Today is Saturday, March 11, the 70th day of 2006 with 295 to follow.
The moon is waxing. The morning stars are Uranus, Neptune, Jupiter, Pluto and Venus. The evening stars are Mars, Saturn and Mercury.
Those born on this date are under the sign of Pisces. They include silent movie star Dorothy Gish in 1898; bandleader Lawrence Welk in 1903; former British Prime Minister Harold Wilson in 1916; civil rights leader Ralph Abernathy in 1926; media mogul Rupert Murdoch in 1931 (age 75); television newsman Sam Donaldson in 1934 (age 72); U.S. Supreme Court Justice Antonin Scalia in 1936 (age 70); musician Bobby McFerrin and filmmaker Jerry Zucker ("Airplane!," the "Naked Gun" movies), both in 1950 (age 56); author Douglas Adams ("Hitchhiker's Guide to the Galaxy") in 1952; and actresses Alex Kingston ("ER") in 1963 (age 43) and Thora Birch in 1981 (age 25).
On this date in history:
In 1824, the U.S. War Department created the Bureau of Indian Affairs.
In 1861, In Montgomery, Ala., delegates from South Carolina, Mississippi, Florida, Alabama, Georgia, Louisiana, and Texas adopted the Permanent Constitution of the Confederate States of America.
In 1888, more than 200 people died as a four-day snowstorm crippled New York City.
In 1918, the first cases of the "Spanish" influenza were reported in the United States. By 1920, the virus had killed as many as 22 million people worldwide, 500,000 in the United States alone.
In 1930, William Howard Taft became the first U.S. president to be buried in the National Cemetery at Arlington, Va.
In 1941, the Lend-Lease Bill to help Britain survive attacks by Germany was passed by the U.S. Congress and signed into law by U.S. President Franklin Roosevelt.
In 1942, after struggling against great odds to save the Philippines from Japanese conquest, U.S. Army Gen. Douglas MacArthur abandoned the island fortress of Corregidor under orders from President Franklin Roosevelt, leaving behind 90,000 U.S. and Filipino troops.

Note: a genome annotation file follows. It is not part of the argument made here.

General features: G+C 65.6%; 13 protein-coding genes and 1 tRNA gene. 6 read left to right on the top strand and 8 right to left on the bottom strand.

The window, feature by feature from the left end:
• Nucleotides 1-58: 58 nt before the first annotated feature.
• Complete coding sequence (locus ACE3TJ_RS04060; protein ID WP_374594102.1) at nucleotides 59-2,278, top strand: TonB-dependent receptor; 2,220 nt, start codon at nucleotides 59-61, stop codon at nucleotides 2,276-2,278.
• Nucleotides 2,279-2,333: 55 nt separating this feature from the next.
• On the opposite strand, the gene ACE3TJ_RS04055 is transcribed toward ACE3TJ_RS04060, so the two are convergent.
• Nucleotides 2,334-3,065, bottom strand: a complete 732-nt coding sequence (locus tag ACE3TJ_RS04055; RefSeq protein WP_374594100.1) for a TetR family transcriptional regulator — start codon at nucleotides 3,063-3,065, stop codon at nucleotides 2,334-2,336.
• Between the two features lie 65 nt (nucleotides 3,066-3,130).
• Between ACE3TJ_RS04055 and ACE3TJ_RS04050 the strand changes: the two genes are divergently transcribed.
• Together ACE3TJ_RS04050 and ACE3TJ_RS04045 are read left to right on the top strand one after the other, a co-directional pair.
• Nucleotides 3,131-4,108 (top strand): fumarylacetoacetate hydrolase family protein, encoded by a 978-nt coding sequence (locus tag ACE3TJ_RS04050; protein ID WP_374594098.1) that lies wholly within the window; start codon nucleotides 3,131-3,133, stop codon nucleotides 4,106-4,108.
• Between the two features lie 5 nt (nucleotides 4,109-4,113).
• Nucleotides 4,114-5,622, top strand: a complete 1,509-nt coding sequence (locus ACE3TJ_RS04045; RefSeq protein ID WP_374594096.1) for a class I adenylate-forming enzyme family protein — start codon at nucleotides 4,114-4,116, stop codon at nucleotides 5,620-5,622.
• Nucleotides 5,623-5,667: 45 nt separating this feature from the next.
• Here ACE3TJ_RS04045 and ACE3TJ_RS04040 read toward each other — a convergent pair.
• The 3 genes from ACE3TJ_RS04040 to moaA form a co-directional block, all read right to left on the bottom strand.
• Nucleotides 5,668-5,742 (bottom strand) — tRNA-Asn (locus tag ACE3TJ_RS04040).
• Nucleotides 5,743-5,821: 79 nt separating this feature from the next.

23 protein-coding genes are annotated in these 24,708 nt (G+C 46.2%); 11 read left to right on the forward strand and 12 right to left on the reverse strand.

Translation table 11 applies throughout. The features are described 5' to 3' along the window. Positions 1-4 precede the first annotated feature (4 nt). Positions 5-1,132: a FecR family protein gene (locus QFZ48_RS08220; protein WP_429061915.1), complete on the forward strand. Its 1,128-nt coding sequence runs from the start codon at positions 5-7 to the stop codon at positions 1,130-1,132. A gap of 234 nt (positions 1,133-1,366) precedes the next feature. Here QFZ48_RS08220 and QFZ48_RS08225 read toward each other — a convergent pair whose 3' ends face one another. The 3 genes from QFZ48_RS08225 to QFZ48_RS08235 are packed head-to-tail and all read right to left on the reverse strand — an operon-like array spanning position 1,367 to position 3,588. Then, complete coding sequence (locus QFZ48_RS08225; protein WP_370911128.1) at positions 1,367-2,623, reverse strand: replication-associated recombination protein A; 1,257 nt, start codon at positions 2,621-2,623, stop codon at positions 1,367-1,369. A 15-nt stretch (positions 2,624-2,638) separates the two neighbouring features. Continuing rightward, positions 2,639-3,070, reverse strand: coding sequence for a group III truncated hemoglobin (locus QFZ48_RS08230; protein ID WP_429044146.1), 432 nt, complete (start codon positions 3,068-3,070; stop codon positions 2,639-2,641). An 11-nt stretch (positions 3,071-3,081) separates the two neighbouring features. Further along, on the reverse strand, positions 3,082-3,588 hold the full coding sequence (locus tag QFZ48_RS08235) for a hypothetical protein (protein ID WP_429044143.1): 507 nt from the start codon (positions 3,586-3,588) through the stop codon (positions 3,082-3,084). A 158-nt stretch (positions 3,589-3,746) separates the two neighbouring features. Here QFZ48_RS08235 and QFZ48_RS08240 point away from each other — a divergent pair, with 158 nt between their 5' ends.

In 1990, the Lithuanian Parliament declared the Baltic republic free of the Soviet Union and called for negotiations to make secession a reality.
Also in 1990, Gen. Augusto Pinochet stepped down as president of Chile, making way for an elected civilian leader for first time since the 1973 coup.
In 1991, six Arab guerrillas were killed by Israeli troops during a two-hour gun battle near Tirat Zvi.
In 1992, five-time top contender Martin Buser won the Iditarod dog sled race in Alaska in record time.
In 1993, Janet Reno won unanimous Senate approval to become the first female U.S. Attorney General.
In 1996, the Whitewater trial of Gov. Jim Guy Tucker and two former associates of Bill and Hillary Clinton opened in Arkansas.
In 2001, one of the worst weeks in Wall Street history began with a 436.37-point -- 4.1-percent -- decline in the Dow Jones industrial average. By week's end, all the major indexes were down 6 percent.
In 2002, U.S. Vice President Dick Cheney began visits to several countries to try to drum up support against Iraq.
In 2003, according to published reports, a six-man Arab ministerial committee planned to travel to Baghdad to ask Iraqi President Saddam Hussein to step down and go into exile.
In 2004, 10 bombs exploded almost simultaneously on four commuter trains in Madrid, Spain, killing 191 people and injuring 1,400.
In 2005, an accused rapist allegedly grabbed a gun from a sheriff's deputy in an eighth-floor Atlanta courtroom and killed a judge, a court reporter and a deputy. A federal agent also was killed as the suspect, Brian Nichols, made his escape. Nichols surrendered the next day after holding a woman hostage overnight.
A thought for the day: President William Howard Taft said, "The constitutional purpose of a budget is to make government responsive to public opinion and responsible for its acts."